Date of Award:
Master of Science (MS)
J. Stewart Williams
J. Stewart Williams
Clyde T. Hardy
Purpose and Scope
During recent years geologic investigations have been made in various parts of northern Utah and southern Idaho. In the Cache Valley area. the Bear River Range which bounds the east side of the valley has been studied and mapped. On the west side of the valley, the Wellsville Mountain and the southern part of Malad Range have also been studied. Still, little is known about the east-central part of the Malad Range. The study of this area will give additional information to the over-all picture of the geology of the region. The purpose of this thesis is threefold. The first purpose is to make a reconnaissance geologic map of the area; the second is to interpret the local structure in terms of the regional structure; and finally, the third purpose is to correlate the local stratigraphy to that of the region.
Location and Accessibility
The map area is located geographically at longitude 112°06' 1 west and latitude 42°02' north and is in the northeast corner of the Basin and Range Province. It also lies in the east-central part of Malad Range which separates Cache Valley from Malad Valley. The area extends northward about 5 miles from the Utah-Idaho state line and has the average width of 5½ miles. It lies in Township 16 South and Range 37 Fast, Boise base and meridian, Franklin County, Idaho.
The small town of Weston. located about 5 miles east of the present area. is about 25 miles north of Logan on the Idaho highway 35. The improved road from Waston to Halad Valley, intersecting U.S. highway 191 about 5 miles north of Malad City, passes through the northern part of this area. A graded road leading northward from the town of Clarkston, which is about 20 miles northwest of Logan, goes through the east margin of the map area. Access to the area from the main road is provided by dirt roads which are nearly impassable during the wet period.
The Malad River was named by Donald McKinsey in 1819 (Walgamott, 1927). Malad in French means sick. This name was probably given to the town and mountain range in a later period. In 1871 the geologic exploration group under the leadership of Hayden (1871, p. 20) took the trip from Ogden, Utah, to Fort Hall, Idaho, en route to Yellowstone. His party passed through Cache Valley. Hayden described the mountain range on the west side of the valley which separates Cache Valley from Malad Valley as composed of the same kind of rocks found on the east side of the valley. Bradley (1872, p. 199-200), in reporting his trip along the Wasatch Mountains from Ogden to Fort Hall, gave a description of the rocks on both sides of the "Gates" and the Tertiary limestone in Junction Hills west of Cache Valley. He also mentioned that the Tertiary rock lies unconformably upon the older limestones. In 1877 the geologists of the Green River Division under Peale (1877, p. 521) traveled along the east side of the Malad Range and passed through the area of present study on their way from Franklin, Idaho, to Ogden, Utah. They recognized that the isolated hills that form the Malad Range seem to have formed the islands that rose above the old lake, and that the younger Tertiary rock is de posited against the old Paleozoic formations. Peale mapped the central part of Malad Range consisting of Silurian and Tertiary rocks (Hayden, 188)). Gilbert (1890, p. 351), working on the geology of Lake Bonneville, described briefly the fault scarp at Clarkston which followed the west margin of Cache Valley to the north and probably passed through the present study area. As a result of work by Walcott (1908. p. 5-9. 191- 200) on the Cambrian section of northern Utah and southern Idaho, the formations of the Cambrian system in this area were named and studied. Work by Richardson (1913) on the geology of the Randolph quadrangle completed the remaining Paleozoic sections. Mansfield (1927) studied the geology of southeastern Idaho, giving useful information on the stratigraphy and structure of the region. To the north of the map area, the Pocatello quadrangle was worked by Ludlum (1942) and the pre-Cambrian rocks of that area were described and defined by him. Hanson (1949) studied and mapped the southern Malad Range. The Garden City limestone. which is prominent in the present area, was described by Ross (1951) with emphasis on its occurrence in northeastern Utah. Piper (1924) investigated the possibilities of petroleum in Power and Oneida Counties, Idaho, for the Idaho Bureau of Minas and Geology; and mapped the present area as consisting of undifferentiated Cambrian, Ordovician, and Tertiary rocks.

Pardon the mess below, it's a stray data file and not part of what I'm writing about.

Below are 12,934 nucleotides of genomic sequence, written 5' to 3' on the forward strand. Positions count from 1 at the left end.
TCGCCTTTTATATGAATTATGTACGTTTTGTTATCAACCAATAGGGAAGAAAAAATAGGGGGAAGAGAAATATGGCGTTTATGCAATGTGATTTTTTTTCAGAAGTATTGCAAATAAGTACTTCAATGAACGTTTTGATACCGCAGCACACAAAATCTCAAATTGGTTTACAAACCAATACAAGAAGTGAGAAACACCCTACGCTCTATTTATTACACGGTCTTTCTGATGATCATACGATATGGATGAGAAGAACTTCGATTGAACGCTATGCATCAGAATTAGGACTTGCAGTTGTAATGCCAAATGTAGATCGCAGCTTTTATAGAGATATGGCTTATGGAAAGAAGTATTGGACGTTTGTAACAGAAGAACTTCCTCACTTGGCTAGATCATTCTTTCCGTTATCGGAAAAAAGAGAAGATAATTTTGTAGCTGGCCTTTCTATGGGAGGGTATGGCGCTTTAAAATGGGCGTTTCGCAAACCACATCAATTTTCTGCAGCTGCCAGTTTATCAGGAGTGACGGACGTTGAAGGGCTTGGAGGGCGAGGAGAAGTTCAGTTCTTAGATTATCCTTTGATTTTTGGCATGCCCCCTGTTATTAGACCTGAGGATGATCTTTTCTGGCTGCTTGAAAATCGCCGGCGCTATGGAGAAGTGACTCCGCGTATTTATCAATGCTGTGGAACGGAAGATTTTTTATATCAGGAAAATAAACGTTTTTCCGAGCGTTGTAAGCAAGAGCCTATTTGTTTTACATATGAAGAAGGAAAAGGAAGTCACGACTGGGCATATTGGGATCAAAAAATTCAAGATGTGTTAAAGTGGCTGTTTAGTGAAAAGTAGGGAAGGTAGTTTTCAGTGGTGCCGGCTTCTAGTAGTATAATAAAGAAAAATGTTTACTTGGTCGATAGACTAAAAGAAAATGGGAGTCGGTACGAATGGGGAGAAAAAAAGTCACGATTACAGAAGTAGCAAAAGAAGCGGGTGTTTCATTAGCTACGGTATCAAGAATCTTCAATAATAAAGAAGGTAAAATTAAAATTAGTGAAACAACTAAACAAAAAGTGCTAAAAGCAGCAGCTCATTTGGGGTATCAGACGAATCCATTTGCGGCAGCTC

The field work for this thesis was undertaken during the summer of 1956. The data obtained were plotted on acetate paper laid over United States Soil Conservation Service aerial photographs (scale 1:20,000). As a base map, the United States Forest map (scale 1:250.000) of the Caribou National Forest was used. The base map was enlarged from the original scale to the scale of the aerial photograph. Later the data were transferred to a base map of the same scale. A few control points were selected from the section corners as available.
Stratigraphic sections were measured with Jacob's staff, a 100-foot steel tape, and a Brunton compass. The data were changed into stratigraphic thickness with the aid of Mertie's chart (1947). Rock samples and fossils were collected for study in the laboratory. The color of rock samples was determined in the laboratory with the rock color chart of the National Research Council.
Prammani, Prapath, "Geology of the East-Central Part of the Malad Range, Idaho" (1957). All Graduate Theses and Dissertations. 6631.
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